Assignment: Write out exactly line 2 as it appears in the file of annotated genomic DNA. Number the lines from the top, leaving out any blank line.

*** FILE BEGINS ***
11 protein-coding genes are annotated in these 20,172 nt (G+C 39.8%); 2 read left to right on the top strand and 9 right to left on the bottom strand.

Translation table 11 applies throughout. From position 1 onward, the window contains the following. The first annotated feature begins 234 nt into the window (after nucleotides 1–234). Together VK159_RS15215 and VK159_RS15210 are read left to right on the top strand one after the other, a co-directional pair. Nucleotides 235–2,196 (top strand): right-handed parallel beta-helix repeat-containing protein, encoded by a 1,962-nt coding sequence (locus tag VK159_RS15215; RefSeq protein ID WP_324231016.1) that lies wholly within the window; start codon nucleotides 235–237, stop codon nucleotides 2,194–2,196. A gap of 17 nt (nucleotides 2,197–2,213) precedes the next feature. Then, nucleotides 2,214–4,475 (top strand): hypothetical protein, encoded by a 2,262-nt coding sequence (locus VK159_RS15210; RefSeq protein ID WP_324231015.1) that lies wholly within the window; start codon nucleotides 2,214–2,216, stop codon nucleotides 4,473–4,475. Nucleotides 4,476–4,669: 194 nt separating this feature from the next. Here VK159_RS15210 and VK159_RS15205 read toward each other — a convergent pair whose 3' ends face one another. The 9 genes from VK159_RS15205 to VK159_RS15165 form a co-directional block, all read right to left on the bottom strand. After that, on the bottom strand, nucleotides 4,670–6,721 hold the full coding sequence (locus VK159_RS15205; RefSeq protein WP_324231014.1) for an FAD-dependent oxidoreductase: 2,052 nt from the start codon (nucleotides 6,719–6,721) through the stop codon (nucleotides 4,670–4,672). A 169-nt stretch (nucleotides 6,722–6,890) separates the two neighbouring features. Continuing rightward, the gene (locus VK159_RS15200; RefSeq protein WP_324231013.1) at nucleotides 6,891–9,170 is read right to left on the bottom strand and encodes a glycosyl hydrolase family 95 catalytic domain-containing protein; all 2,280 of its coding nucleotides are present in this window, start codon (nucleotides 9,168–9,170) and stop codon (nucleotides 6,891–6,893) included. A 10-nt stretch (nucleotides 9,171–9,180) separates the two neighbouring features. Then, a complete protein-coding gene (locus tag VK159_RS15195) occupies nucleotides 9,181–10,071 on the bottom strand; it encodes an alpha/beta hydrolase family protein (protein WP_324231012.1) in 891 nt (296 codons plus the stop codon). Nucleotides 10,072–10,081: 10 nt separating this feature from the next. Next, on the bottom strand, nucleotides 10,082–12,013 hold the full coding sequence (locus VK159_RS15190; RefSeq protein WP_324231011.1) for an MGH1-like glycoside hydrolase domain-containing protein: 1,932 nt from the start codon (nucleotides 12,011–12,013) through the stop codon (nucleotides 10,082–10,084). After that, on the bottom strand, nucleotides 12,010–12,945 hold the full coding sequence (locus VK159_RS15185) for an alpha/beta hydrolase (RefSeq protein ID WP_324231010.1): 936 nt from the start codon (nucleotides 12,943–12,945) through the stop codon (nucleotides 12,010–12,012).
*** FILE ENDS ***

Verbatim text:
Translation table 11 applies throughout. From position 1 onward, the window contains the following. The first annotated feature begins 234 nt into the window (after nucleotides 1–234). Together VK159_RS15215 and VK159_RS15210 are read left to right on the top strand one after the other, a co-directional pair. Nucleotides 235–2,196 (top strand): right-handed parallel beta-helix repeat-containing protein, encoded by a 1,962-nt coding sequence (locus tag VK159_RS15215; RefSeq protein ID WP_324231016.1) that lies wholly within the window; start codon nucleotides 235–237, stop codon nucleotides 2,194–2,196. A gap of 17 nt (nucleotides 2,197–2,213) precedes the next feature. Then, nucleotides 2,214–4,475 (top strand): hypothetical protein, encoded by a 2,262-nt coding sequence (locus VK159_RS15210; RefSeq protein ID WP_324231015.1) that lies wholly within the window; start codon nucleotides 2,214–2,216, stop codon nucleotides 4,473–4,475. Nucleotides 4,476–4,669: 194 nt separating this feature from the next. Here VK159_RS15210 and VK159_RS15205 read toward each other — a convergent pair whose 3' ends face one another. The 9 genes from VK159_RS15205 to VK159_RS15165 form a co-directional block, all read right to left on the bottom strand. After that, on the bottom strand, nucleotides 4,670–6,721 hold the full coding sequence (locus VK159_RS15205; RefSeq protein WP_324231014.1) for an FAD-dependent oxidoreductase: 2,052 nt from the start codon (nucleotides 6,719–6,721) through the stop codon (nucleotides 4,670–4,672). A 169-nt stretch (nucleotides 6,722–6,890) separates the two neighbouring features. Continuing rightward, the gene (locus VK159_RS15200; RefSeq protein WP_324231013.1) at nucleotides 6,891–9,170 is read right to left on the bottom strand and encodes a glycosyl hydrolase family 95 catalytic domain-containing protein; all 2,280 of its coding nucleotides are present in this window, start codon (nucleotides 9,168–9,170) and stop codon (nucleotides 6,891–6,893) included. A 10-nt stretch (nucleotides 9,171–9,180) separates the two neighbouring features. Then, a complete protein-coding gene (locus tag VK159_RS15195) occupies nucleotides 9,181–10,071 on the bottom strand; it encodes an alpha/beta hydrolase family protein (protein WP_324231012.1) in 891 nt (296 codons plus the stop codon). Nucleotides 10,072–10,081: 10 nt separating this feature from the next. Next, on the bottom strand, nucleotides 10,082–12,013 hold the full coding sequence (locus VK159_RS15190; RefSeq protein WP_324231011.1) for an MGH1-like glycoside hydrolase domain-containing protein: 1,932 nt from the start codon (nucleotides 12,011–12,013) through the stop codon (nucleotides 10,082–10,084). After that, on the bottom strand, nucleotides 12,010–12,945 hold the full coding sequence (locus VK159_RS15185) for an alpha/beta hydrolase (RefSeq protein ID WP_324231010.1): 936 nt from the start codon (nucleotides 12,943–12,945) through the stop codon (nucleotides 12,010–12,012).